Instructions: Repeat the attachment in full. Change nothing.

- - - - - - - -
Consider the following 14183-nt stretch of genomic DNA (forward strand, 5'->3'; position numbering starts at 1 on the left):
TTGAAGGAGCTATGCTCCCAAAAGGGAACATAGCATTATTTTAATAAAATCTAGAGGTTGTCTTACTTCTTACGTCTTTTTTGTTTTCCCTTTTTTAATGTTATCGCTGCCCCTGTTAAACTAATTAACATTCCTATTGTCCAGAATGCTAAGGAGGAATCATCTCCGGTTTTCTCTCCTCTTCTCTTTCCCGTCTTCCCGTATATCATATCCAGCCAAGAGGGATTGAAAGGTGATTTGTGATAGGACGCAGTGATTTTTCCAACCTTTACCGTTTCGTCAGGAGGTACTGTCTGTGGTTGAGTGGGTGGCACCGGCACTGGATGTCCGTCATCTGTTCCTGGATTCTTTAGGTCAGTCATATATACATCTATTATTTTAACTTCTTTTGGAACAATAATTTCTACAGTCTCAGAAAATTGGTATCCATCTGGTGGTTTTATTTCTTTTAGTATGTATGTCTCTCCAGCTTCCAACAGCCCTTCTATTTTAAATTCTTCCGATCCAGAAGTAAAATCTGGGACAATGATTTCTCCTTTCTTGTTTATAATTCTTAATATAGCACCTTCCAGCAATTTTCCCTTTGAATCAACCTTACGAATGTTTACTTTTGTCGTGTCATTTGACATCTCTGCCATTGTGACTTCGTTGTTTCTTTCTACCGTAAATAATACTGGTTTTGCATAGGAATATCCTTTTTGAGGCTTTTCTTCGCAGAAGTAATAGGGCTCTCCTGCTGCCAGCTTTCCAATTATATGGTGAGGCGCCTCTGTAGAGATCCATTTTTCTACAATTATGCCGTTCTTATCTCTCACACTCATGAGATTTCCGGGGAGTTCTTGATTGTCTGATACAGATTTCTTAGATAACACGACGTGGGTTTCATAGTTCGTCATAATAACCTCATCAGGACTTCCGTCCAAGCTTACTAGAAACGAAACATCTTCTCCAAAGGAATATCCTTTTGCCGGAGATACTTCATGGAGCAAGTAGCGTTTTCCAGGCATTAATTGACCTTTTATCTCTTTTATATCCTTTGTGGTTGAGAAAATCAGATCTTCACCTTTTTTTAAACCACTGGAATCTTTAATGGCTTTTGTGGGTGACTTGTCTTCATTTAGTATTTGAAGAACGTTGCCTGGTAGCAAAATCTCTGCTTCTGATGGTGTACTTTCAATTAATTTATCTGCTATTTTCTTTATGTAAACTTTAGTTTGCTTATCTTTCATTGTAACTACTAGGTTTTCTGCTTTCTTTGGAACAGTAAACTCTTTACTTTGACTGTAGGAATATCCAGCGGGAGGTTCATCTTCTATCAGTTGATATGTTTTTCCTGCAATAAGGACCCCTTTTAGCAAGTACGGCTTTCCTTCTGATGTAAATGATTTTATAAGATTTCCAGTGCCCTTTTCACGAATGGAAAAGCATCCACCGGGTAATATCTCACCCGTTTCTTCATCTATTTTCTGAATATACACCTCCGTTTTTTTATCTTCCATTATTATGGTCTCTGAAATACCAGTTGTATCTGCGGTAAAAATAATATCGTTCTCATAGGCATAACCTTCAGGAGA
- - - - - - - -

Consider the following 14183-nt stretch of genomic DNA (forward strand, 5'->3'; position numbering starts at 1 on the left):
TTGAAGGAGCTATGCTCCCAAAAGGGAACATAGCATTATTTTAATAAAATCTAGAGGTTGTCTTACTTCTTACGTCTTTTTTGTTTTCCCTTTTTTAATGTTATCGCTGCCCCTGTTAAACTAATTAACATTCCTATTGTCCAGAATGCTAAGGAGGAATCATCTCCGGTTTTCTCTCCTCTTCTCTTTCCCGTCTTCCCGTATATCATATCCAGCCAAGAGGGATTGAAAGGTGATTTGTGATAGGACGCAGTGATTTTTCCAACCTTTACCGTTTCGTCAGGAGGTACTGTCTGTGGTTGAGTGGGTGGCACCGGCACTGGATGTCCGTCATCTGTTCCTGGATTCTTTAGGTCAGTCATATATACATCTATTATTTTAACTTCTTTTGGAACAATAATTTCTACAGTCTCAGAAAATTGGTATCCATCTGGTGGTTTTATTTCTTTTAGTATGTATGTCTCTCCAGCTTCCAACAGCCCTTCTATTTTAAATTCTTCCGATCCAGAAGTAAAATCTGGGACAATGATTTCTCCTTTCTTGTTTATAATTCTTAATATAGCACCTTCCAGCAATTTTCCCTTTGAATCAACCTTACGAATGTTTACTTTTGTCGTGTCATTTGACATCTCTGCCATTGTGACTTCGTTGTTTCTTTCTACCGTAAATAATACTGGTTTTGCATAGGAATATCCTTTTTGAGGCTTTTCTTCGCAGAAGTAATAGGGCTCTCCTGCTGCCAGCTTTCCAATTATATGGTGAGGCGCCTCTGTAGAGATCCATTTTTCTACAATTATGCCGTTCTTATCTCTCACACTCATGAGATTTCCGGGGAGTTCTTGATTGTCTGATACAGATTTCTTAGATAACACGACGTGGGTTTCATAGTTCGTCATAATAACCTCATCAGGACTTCCGTCCAAGCTTACTAGAAACGAAACATCTTCTCCAAAGGAATATCCTTTTGCCGGAGATACTTCATGGAGCAAGTAGCGTTTTCCAGGCATTAATTGACCTTTTATCTCTTTTATATCCTTTGTGGTTGAGAAAATCAGATCTTCACCTTTTTTTAAACCACTGGAATCTTTAATGGCTTTTGTGGGTGACTTGTCTTCATTTAGTATTTGAAGAACGTTGCCTGGTAGCAAAATCTCTGCTTCTGATGGTGTACTTTCAATTAATTTATCTGCTATTTTCTTTATGTAAACTTTAGTTTGCTTATCTTTCATTGTAACTACTAGGTTTTCTGCTTTCTTTGGAACAGTAAACTCTTTACTTTGACTGTAGGAATATCCAGCGGGAGGTTCATCTTCTATCAGTTGATATGTTTTTCCTGCAATAAGGACCCCTTTTAGCAAGTACGGCTTTCCTTCTGATGTAAATGATTTTATAAGATTTCCAGTGCCCTTTTCACGAATGGAAAAGCATCCACCGGGTAATATCTCACCCGTTTCTTCATCTATTTTCTGAATATACACCTCCGTTTTTTTATCTTCCATTATTATGGTCTCTGAAATACCAGTTGTATCTGCGGTAAAAATAATATCGTTCTCATAGGCATAACCTTCAGGAGA